Exercise is an important part of the Boulevardier’s routine, and to comply I am a regular at Virgin Active, Crouch End. A few weeks ago I went to the Saturday morning spin class, as usual. I was, however, incredibly tired and after about ten minutes started to feel dizzy. Mia, on the bike next to me, looked at me and said I didn’t look great and recommended I stop immediately. I left the class feeling a little dramatic. As I walked to Waitrose I started to feel a pain right across my chest. There was a familiarity to it. It was not as severe as it had been in January and I hoped it was muscular pain rather than more pulmonary emboli. I took to my bed for the remainder of the weekend.
I hoped Monday morning would bring a refreshing spring to my step. Once awake I took a deep breath and could still feel the pain. Eleven hours later I heard those fateful words ‘I’m sorry but there are more clots on your lungs.’
I thought my January episode was a one-off, and with clots dissipated by the anti-coagulant medication, my only reminder was a degree of tiredness, which had been a feature of the year.
This chapter means anti-coagulants for life, a lot more tests and the return of the debilitating weakness and tiredness. I was determined not to let it affect me the way it had previously and tried to press on.
After seeing a preview of Laughing Matters starring Celia Imrie with Fidelis Morgan’s direction, I purchased tickets as soon as they were available. I had been looking forward to the show and wasn’t about to let the blood clots ruin my enjoyment. They would limit but not destroy it. The only challenge was that the performance was five days after diagnosis.
Saturday evening soon came around. I felt tired and weak and needed to ensure I used my depleted energy reserves sensibly. I made quick decisions regarding my outfit and settled upon Ralph Lauren painter’s jeans, All Saints T, and H&M jean and jersey jacket.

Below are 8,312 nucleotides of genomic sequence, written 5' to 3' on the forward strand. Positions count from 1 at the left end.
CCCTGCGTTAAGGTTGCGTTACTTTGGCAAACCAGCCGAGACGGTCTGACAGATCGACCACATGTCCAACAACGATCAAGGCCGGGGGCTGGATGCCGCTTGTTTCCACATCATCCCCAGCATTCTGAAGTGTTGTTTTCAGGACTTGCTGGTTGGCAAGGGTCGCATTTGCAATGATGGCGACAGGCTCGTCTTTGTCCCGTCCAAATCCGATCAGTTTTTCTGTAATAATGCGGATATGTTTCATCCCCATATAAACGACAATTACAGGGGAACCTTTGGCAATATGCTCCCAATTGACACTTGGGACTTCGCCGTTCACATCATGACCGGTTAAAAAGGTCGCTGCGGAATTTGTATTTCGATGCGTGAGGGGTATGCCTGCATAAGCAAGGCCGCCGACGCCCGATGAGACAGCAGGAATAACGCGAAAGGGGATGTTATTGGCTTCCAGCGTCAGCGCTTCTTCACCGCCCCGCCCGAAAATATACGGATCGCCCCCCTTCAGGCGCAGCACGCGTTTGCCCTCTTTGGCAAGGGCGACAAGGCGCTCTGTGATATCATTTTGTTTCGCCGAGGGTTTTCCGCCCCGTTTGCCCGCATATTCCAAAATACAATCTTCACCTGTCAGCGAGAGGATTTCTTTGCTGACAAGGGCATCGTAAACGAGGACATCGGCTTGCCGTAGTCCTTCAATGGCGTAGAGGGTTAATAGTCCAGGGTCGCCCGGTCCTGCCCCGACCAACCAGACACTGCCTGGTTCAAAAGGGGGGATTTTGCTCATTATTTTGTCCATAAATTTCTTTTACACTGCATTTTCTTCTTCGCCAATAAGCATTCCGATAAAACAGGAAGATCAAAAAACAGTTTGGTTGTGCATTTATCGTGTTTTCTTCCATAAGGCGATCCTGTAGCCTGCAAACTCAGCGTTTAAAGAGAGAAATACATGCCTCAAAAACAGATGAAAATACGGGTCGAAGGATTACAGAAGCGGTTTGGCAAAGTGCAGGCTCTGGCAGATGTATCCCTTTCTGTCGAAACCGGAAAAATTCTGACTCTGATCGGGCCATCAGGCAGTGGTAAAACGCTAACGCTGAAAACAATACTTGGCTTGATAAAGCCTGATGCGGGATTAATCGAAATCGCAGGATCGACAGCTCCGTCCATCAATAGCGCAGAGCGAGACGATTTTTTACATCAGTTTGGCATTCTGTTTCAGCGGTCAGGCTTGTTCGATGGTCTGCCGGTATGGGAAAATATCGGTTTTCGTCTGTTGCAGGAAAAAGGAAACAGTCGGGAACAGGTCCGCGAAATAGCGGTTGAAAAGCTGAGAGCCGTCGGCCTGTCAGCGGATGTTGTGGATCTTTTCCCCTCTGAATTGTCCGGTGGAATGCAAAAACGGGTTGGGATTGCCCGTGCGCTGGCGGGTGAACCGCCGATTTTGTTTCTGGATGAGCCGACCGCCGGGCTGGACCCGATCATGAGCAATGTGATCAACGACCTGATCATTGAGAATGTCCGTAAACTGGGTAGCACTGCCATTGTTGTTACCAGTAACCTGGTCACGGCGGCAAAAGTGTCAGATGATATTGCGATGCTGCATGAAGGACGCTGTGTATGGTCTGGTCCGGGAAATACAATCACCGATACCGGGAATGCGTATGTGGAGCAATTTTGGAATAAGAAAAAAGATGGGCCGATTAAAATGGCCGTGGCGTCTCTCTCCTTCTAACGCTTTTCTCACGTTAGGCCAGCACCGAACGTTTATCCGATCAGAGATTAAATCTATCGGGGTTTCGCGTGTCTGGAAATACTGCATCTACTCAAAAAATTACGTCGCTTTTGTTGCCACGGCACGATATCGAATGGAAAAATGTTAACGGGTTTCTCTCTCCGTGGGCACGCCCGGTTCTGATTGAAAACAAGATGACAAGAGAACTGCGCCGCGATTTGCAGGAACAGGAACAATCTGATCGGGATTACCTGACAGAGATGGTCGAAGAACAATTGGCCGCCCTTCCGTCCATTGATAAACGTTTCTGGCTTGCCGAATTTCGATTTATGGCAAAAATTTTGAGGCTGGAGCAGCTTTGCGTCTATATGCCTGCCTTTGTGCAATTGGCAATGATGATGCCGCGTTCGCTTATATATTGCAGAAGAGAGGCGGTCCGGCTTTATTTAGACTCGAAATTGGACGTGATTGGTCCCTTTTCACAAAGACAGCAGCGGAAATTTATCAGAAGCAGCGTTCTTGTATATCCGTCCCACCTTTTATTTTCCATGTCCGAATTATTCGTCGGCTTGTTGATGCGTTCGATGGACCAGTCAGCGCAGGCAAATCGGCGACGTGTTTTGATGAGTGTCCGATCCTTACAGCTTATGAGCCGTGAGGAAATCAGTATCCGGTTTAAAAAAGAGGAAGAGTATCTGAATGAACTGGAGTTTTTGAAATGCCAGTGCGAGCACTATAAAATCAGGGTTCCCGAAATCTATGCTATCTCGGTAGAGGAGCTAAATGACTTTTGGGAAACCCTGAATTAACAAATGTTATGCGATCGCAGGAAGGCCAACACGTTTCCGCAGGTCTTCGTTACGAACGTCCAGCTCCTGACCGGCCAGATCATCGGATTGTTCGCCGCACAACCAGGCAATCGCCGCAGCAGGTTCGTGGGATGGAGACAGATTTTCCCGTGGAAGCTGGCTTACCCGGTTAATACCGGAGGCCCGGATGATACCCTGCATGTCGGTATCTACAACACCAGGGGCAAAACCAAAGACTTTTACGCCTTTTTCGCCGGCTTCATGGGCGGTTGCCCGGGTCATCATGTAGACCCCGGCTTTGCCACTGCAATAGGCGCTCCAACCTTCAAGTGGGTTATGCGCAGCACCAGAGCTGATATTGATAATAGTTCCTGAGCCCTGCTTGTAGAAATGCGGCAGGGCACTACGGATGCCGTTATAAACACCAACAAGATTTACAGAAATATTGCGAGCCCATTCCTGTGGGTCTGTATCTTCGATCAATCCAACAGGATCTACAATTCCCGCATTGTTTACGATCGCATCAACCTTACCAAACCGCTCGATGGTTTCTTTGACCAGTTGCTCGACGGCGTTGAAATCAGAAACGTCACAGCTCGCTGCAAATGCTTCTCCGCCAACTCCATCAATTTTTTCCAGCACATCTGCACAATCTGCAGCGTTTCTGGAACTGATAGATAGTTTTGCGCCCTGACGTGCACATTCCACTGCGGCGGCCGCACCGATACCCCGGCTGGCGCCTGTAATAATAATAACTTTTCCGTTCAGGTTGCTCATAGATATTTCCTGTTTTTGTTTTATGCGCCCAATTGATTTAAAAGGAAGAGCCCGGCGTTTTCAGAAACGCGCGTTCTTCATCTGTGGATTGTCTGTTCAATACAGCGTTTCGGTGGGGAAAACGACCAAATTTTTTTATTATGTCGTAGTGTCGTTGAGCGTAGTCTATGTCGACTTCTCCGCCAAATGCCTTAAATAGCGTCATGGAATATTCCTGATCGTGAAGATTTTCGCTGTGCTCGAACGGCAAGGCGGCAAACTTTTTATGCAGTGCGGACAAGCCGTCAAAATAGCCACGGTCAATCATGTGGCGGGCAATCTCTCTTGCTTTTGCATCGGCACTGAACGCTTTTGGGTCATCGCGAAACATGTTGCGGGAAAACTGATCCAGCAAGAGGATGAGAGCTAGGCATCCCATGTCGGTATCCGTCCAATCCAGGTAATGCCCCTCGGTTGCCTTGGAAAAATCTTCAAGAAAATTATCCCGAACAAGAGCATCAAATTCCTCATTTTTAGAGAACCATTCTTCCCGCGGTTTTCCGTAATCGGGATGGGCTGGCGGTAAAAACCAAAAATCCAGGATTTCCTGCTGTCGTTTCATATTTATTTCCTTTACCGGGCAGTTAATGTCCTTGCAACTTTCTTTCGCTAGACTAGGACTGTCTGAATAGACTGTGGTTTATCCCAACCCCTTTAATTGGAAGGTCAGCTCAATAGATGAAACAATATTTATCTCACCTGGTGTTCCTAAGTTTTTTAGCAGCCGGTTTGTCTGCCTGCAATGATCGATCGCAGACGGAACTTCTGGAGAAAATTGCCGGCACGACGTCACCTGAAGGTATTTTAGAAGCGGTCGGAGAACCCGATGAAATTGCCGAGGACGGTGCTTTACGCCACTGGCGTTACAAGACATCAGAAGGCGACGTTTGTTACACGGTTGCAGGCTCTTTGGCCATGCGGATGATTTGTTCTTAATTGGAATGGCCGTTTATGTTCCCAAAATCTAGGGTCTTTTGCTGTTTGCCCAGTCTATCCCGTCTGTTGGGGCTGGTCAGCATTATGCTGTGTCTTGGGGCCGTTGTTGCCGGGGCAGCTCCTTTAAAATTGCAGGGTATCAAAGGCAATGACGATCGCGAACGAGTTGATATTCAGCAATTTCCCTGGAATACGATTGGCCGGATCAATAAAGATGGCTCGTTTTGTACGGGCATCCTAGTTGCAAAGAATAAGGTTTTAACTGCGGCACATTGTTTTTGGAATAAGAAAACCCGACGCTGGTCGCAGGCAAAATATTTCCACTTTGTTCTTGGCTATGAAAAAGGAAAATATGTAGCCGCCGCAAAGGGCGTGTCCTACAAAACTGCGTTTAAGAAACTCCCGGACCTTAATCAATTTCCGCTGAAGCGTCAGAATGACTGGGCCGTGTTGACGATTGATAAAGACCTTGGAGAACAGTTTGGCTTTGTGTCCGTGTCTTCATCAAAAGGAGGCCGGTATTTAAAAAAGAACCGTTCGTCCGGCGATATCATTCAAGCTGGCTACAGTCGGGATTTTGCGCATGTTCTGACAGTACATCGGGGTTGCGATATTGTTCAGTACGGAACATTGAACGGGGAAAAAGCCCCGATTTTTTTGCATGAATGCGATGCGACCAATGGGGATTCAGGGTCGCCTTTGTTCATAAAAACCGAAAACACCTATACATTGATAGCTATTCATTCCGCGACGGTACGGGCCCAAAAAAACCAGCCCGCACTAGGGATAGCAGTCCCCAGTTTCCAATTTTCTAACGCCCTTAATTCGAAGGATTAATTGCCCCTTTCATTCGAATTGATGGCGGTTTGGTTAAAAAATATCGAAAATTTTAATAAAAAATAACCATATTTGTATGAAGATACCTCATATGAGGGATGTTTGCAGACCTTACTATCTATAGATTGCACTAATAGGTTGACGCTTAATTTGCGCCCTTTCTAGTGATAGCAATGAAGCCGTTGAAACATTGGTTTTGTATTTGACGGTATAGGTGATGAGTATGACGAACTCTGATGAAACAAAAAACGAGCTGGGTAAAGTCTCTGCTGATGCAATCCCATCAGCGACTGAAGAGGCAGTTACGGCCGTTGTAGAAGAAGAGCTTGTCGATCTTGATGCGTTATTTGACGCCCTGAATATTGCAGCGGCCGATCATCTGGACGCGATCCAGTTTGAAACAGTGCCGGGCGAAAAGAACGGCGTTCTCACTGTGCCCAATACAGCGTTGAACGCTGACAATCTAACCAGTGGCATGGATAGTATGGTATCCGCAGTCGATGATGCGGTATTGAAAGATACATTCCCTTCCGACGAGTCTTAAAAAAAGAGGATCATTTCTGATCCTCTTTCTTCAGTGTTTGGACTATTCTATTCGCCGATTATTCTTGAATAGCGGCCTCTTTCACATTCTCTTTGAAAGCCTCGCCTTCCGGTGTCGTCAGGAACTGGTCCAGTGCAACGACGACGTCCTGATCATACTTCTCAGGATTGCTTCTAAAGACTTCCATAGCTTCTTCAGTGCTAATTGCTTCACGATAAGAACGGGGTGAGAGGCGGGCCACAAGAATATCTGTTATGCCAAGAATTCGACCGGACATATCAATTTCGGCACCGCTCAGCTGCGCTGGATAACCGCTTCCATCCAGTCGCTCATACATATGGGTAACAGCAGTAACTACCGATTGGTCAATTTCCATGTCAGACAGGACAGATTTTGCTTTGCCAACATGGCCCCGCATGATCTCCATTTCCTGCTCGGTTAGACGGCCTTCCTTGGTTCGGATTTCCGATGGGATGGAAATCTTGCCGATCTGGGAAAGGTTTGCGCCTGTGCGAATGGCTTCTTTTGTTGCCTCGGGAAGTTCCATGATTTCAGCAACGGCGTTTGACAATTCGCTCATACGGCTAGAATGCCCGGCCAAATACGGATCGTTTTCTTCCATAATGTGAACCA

The Revue was held downstairs at Brasserie Zedel, which is just behind Piccadilly Circus.
The Brasserie looks quite modest from the exterior. However, the downward sweeping staircase leads to a lovely restaurant, retro American bar, and an intimate and unique venue called The Crazy Coqs.
Crazy Coq’s oozes Art Deco with rich banquette seating along two sides, the stage and a Great Gatsby era bar occupying the others. The walls were lined with pictures from France in the 1930s. Chandeliers are draped richly from the ceiling. The room was filled with clusters of bistro style tables with red atmosphere lamps. 1930s Paris surrounded us.
It was all very civilised, and while it was not possible to reserve seating, the Maître d’ had our names and escorted us to our table. On stage were a set of drums, a coat stand and an ebony and sleek grand piano. The pianist enticed us to get into the spirit of the show with lots of Noel Coward numbers. I wanted to immerse and enjoy cocktails, served by black–uniformed waiting staff, but decided against it due to the state of my health.
I started to feel too tired already, but I was determined to ignore it. Stomach cramps were setting in too which added nicely to the way I was feeling. I was lucky to be surrounded by Michael, Alkan, Michael and Ange who looked after me.